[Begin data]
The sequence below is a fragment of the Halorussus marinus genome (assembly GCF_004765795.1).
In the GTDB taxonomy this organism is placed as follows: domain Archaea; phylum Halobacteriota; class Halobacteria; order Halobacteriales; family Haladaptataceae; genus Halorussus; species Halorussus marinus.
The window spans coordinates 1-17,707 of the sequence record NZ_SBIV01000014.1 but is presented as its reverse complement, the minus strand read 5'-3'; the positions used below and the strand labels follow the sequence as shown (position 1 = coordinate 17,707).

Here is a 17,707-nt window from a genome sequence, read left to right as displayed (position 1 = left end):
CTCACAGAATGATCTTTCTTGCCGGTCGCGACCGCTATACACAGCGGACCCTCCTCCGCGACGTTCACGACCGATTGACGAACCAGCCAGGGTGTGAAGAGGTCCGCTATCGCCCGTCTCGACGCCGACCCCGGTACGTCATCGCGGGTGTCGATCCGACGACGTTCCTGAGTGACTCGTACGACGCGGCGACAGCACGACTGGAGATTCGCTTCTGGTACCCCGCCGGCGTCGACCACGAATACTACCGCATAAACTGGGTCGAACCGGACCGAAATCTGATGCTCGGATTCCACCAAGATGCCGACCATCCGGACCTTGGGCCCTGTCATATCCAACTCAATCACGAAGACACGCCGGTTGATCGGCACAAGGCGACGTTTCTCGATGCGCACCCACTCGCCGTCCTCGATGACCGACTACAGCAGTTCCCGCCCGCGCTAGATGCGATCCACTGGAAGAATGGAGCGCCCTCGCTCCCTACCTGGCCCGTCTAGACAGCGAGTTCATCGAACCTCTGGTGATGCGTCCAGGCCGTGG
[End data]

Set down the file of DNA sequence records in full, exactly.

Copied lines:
The sequence below is a fragment of the Halorussus marinus genome (assembly GCF_004765795.1).
In the GTDB taxonomy this organism is placed as follows: domain Archaea; phylum Halobacteriota; class Halobacteria; order Halobacteriales; family Haladaptataceae; genus Halorussus; species Halorussus marinus.
The window spans coordinates 1-17,707 of the sequence record NZ_SBIV01000014.1 but is presented as its reverse complement, the minus strand read 5'-3'; the positions used below and the strand labels follow the sequence as shown (position 1 = coordinate 17,707).

Here is a 17,707-nt window from a genome sequence, read left to right as displayed (position 1 = left end):
CTCACAGAATGATCTTTCTTGCCGGTCGCGACCGCTATACACAGCGGACCCTCCTCCGCGACGTTCACGACCGATTGACGAACCAGCCAGGGTGTGAAGAGGTCCGCTATCGCCCGTCTCGACGCCGACCCCGGTACGTCATCGCGGGTGTCGATCCGACGACGTTCCTGAGTGACTCGTACGACGCGGCGACAGCACGACTGGAGATTCGCTTCTGGTACCCCGCCGGCGTCGACCACGAATACTACCGCATAAACTGGGTCGAACCGGACCGAAATCTGATGCTCGGATTCCACCAAGATGCCGACCATCCGGACCTTGGGCCCTGTCATATCCAACTCAATCACGAAGACACGCCGGTTGATCGGCACAAGGCGACGTTTCTCGATGCGCACCCACTCGCCGTCCTCGATGACCGACTACAGCAGTTCCCGCCCGCGCTAGATGCGATCCACTGGAAGAATGGAGCGCCCTCGCTCCCTACCTGGCCCGTCTAGACAGCGAGTTCATCGAACCTCTGGTGATGCGTCCAGGCCGTGG